Passport to Success

By Ari Juels

Companies can learn from problems encountered by the U.S. State Department when it announced plans to introduce RFID-enabled passports.

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The U.S. State Department recently responded to pressure from privacy advocates and announced it was considering additional security measures to prevent the unauthorized reading of radio frequency identification transponders, which it plans to embed in new passports starting this fall. While the use of RFID in government-issued documents is fundamentally different from the use of RFID in loyalty cards and other private-sector applications, the State Department’s experience offers a lesson for companies planning to use RFID in a consumer setting.

The State Department plans to add RFID transponders to passports to store and quickly retrieve biometric data-facial recognition information about the document holder-and based its plan on a recommendation made by the International Civil Aviation Organization (ICAO). The ICAO recommends the use of a 13.56 MHz transponder that conforms to the ISO 14443 Type A and B standards, which call for the transmission between the tag and reader to be encrypted.






The chip in the transponder would store the passport holder’s photo encoded with biometric data, which would be compared with a photo taken at the immigration counter to confirm the identity of the holder. The person’s name and other information printed in the passport would also be stored, unencrypted, on the chip. To protect against someone “skimming” this data-reading it without the passport holder’s knowledge-the State Department planned to weave metal fibers into the passport’s cover, which would prevent the tag from being read when the passport was closed.

The State Department said that encrypting the data on the tag wasn’t necessary, would slow down the transfer of data (and immigration lines) and would make it harder for countries around the world to adopt the technology. It felt that the tag’s 10-cm (4-inch) read range would prevent anyone from reading the tag surreptitiously.

Others didn’t agree, including the American Civil Liberties Union and the Association of Corporate Travel Executives (ACTE). Bill Scannell, an international publicist and privacy advocate based in Washington, D.C., put up a Web site called RFID Kills, which argues that terrorists could use the RFID tags to identify and kidnap American citizens traveling abroad.

“We’re looking at a variety of additional security measures that go beyond those called for by ICAO,” says Kelly Shannon, a spokesperson for the State Department’s Bureau of Consular Affairs. “No decisions have been made at this point.”

One way to prevent skimming is to use “basic access control,” a technique that some European countries are incorporating into the RFID-enabled passports they plan to introduce. With basic access control, the passport is placed under a scanner that reads data in a “machine-readable zone” on the photo page of the passport. Today, this calls up the information stored on a computer. With RFID-enabled passports, reading the machine-readable zone would also instruct the computer to create a unique key to unlock the RFID tag so the biometric and personal data could be read.

If biometric data becomes a standard feature in passports, it could make it tougher for terrorists and criminals to travel between countries. But some privacy advocates think using RFID to store the biometric data could do more harm than good. Beth Givens, founder and director of the Privacy Rights Clearinghouse, a nonprofit consumer advocacy organization, believes RFID should never be used in government-issued identity documents for two reasons: The individual has no choice about whether to use the ID. And even if the data on the tag is encrypted, it is still a unique number that can be used to identify a person.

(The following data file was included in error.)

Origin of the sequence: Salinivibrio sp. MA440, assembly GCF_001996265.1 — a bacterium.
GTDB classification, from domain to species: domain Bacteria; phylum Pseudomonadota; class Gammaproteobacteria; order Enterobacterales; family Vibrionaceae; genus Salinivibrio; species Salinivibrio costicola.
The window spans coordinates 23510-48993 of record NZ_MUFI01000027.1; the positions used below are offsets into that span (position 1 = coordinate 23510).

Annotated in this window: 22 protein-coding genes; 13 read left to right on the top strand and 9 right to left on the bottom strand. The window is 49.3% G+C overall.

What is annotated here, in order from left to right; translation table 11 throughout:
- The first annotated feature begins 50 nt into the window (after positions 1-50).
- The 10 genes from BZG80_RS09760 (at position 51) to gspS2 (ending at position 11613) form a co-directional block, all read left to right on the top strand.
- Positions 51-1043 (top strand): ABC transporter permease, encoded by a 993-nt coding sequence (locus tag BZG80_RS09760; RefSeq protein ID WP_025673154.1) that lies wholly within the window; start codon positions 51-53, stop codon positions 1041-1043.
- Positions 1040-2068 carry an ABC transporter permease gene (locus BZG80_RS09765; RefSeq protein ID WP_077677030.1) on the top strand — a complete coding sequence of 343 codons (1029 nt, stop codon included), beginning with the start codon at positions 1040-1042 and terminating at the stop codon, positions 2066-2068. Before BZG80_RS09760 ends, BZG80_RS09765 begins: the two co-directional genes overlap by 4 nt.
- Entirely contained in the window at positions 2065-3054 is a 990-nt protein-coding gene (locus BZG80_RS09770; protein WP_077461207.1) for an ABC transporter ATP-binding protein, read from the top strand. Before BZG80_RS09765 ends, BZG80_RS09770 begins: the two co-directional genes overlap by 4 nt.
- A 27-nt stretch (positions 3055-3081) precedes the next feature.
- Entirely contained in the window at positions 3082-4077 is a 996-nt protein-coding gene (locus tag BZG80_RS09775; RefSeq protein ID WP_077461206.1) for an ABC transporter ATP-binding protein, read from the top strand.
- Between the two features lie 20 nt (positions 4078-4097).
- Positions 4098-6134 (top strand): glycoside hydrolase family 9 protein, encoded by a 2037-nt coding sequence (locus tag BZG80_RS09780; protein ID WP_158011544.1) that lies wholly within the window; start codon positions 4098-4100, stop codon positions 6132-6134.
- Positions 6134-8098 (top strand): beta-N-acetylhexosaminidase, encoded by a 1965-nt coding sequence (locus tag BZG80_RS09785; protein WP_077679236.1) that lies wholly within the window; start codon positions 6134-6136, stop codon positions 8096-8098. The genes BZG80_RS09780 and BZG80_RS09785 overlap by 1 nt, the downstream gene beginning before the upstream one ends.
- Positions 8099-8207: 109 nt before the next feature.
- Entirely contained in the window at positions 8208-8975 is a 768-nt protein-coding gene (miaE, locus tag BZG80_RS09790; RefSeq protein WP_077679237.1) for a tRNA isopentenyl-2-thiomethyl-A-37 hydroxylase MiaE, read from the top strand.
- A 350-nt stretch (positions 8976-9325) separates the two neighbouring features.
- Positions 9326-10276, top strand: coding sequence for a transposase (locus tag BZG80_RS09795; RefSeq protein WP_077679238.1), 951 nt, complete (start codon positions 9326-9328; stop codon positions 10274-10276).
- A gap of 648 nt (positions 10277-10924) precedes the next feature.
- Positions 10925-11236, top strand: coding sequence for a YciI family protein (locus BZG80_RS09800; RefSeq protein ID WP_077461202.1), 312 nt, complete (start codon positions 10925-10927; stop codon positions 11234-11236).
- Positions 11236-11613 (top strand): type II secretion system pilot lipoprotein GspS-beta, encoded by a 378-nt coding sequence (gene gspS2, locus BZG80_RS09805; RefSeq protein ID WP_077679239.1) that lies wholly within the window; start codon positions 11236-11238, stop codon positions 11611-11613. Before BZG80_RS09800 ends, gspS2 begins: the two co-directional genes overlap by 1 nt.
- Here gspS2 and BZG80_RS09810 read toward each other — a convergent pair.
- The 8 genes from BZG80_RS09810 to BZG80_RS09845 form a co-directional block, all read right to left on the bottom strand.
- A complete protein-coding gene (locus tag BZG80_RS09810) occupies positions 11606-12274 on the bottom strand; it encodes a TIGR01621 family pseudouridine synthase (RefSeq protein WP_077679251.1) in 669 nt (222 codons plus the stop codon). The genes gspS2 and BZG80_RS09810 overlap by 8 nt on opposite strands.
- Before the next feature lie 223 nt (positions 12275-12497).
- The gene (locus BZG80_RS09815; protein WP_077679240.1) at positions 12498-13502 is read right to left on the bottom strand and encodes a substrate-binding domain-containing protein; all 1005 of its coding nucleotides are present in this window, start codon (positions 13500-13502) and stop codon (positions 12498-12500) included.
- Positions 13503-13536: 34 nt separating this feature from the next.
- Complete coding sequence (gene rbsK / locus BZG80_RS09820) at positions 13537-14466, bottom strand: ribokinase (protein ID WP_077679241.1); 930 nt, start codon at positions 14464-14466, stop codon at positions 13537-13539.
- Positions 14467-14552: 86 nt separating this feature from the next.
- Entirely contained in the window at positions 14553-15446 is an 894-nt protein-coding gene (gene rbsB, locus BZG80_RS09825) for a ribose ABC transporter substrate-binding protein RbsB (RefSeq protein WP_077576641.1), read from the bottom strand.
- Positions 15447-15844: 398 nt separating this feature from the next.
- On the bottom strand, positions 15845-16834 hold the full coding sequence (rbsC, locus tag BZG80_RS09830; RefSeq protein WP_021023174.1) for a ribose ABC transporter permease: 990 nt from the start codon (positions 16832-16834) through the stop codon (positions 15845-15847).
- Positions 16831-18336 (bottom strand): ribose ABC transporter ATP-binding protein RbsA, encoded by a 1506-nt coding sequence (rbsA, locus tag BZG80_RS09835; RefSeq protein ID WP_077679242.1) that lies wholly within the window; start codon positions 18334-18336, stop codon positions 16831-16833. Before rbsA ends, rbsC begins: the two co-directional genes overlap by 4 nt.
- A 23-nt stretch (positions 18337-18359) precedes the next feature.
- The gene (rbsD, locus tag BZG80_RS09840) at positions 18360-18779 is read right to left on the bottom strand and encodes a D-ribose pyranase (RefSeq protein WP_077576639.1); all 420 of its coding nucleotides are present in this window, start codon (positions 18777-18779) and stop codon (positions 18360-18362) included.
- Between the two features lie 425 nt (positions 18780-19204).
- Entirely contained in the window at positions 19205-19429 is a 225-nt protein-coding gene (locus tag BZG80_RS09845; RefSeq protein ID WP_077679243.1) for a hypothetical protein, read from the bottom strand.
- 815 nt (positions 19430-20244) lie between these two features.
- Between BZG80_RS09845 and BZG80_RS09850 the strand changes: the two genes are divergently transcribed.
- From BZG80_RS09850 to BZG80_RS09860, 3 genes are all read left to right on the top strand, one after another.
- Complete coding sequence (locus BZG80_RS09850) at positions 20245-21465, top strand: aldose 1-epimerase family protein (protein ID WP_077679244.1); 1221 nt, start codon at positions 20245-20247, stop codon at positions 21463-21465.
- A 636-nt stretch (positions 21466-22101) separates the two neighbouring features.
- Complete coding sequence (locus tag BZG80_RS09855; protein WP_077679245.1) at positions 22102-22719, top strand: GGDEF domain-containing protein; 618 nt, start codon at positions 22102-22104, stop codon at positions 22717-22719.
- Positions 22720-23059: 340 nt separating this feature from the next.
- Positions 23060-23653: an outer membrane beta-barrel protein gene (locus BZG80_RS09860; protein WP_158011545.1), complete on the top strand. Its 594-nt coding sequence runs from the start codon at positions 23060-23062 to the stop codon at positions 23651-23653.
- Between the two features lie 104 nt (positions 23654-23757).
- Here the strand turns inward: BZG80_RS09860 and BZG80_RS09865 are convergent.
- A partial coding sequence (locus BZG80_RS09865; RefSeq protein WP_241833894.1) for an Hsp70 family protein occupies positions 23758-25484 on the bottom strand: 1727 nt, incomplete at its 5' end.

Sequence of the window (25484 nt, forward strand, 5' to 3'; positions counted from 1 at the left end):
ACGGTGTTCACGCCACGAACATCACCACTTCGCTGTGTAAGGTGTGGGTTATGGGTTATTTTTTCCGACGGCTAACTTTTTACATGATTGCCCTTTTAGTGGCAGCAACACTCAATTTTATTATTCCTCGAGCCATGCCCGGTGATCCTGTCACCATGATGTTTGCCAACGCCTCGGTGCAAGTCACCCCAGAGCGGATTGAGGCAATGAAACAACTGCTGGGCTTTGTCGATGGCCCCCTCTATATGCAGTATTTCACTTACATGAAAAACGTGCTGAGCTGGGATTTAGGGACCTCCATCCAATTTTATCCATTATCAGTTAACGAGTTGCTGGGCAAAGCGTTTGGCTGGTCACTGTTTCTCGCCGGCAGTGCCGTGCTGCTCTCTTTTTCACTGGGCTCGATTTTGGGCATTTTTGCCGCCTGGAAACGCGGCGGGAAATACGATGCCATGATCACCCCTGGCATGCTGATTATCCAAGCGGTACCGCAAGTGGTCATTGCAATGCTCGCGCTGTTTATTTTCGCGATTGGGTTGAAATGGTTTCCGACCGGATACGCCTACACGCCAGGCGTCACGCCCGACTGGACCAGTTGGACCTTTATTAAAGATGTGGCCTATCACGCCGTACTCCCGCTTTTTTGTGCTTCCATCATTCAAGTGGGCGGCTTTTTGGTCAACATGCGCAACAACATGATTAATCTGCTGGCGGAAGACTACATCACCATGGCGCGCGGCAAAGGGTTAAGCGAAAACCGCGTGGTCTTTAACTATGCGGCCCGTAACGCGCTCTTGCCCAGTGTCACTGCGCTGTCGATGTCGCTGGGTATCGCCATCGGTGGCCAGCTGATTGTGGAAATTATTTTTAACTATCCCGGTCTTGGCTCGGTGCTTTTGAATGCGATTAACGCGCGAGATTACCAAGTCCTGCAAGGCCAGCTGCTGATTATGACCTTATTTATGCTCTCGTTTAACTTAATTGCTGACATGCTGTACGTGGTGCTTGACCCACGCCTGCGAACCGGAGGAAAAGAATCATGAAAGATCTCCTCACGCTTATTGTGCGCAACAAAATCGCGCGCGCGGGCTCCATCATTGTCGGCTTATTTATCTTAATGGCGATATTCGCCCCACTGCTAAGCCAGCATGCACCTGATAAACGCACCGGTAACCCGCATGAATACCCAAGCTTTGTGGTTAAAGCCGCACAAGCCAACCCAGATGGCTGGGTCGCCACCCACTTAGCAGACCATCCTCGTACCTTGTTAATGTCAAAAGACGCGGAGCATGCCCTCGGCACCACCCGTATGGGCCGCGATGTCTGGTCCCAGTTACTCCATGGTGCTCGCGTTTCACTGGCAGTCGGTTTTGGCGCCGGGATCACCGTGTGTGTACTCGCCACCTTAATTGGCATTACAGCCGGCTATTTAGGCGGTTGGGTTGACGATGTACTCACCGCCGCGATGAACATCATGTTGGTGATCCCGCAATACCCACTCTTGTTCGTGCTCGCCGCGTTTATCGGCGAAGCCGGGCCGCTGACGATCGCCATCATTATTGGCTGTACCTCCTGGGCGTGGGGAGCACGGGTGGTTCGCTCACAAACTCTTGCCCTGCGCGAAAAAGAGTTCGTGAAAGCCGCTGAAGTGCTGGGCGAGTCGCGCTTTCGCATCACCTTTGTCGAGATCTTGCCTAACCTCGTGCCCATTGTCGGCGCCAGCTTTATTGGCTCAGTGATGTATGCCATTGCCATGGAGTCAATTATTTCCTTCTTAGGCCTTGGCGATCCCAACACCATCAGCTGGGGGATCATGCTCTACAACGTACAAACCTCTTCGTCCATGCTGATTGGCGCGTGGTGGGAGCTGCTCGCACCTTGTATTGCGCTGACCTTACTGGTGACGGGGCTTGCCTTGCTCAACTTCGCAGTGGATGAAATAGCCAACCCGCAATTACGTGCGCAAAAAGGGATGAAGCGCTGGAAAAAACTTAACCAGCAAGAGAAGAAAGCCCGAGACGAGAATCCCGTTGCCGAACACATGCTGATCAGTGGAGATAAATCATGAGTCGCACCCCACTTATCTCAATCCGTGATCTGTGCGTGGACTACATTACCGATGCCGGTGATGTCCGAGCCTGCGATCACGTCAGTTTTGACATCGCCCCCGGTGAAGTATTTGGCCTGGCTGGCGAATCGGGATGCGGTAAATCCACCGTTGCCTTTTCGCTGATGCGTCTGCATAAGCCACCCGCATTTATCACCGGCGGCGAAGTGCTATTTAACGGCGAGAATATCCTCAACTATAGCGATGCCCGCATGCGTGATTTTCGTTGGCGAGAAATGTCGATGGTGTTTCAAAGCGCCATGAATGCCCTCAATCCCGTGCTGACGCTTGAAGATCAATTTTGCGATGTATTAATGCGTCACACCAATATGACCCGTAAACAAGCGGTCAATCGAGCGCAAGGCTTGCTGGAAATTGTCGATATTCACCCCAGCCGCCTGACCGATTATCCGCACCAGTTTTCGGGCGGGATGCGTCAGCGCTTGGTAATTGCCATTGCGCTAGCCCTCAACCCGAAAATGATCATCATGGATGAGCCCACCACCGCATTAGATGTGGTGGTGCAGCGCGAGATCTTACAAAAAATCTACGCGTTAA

How? Let’s say a member of Amnesty International tries to meet secretly with a political dissident being monitored by the government of a foreign country. The passport’s encrypted data could be read by a high-powered reader from across the street. The government could also scan people at the airport, look for the same encrypted information and arrest the person holding a passport that matches the signal picked up when the person visited the dissident.






“I don’t buy the argument that it’s just a bunch of nonsense numbers,” says Givens. “It’s a unique bunch of nonsense numbers, and even if it doesn’t have your name in it, it could be linked to you when you pass through chokepoints, such as an airport.”

The same privacy issues relate to RFID-enabled cards, key fobs or other devices used for tracking customer loyalty or as a payment system. Companies introducing RFID devices for these purposes should follow these steps to protect consumer privacy.

Step 1: Don’t store personally identifiable information on the tag. Instead, use a serial number that is encrypted on the tag, and encrypt the communication between the tag and reader.

Step 2: Follow the same fair information practices used by retailers introducing products with RFID tags (see Privacy and Profits). In particular, educate consumers about the capabilities of the RFID-enabled card and let them know which information will be stored on the tag, what information will be collected from the tag and how that information will be used.

Step 3: Since encryption alone won’t prevent criticism from those concerned about the potential to abuse RFID technologies, companies should also offer consumers the option of using loyalty cards without an RFID tag. That way, if customers are concerned about potential abuses, they can choose to participate in loyalty programs without using RFID devices.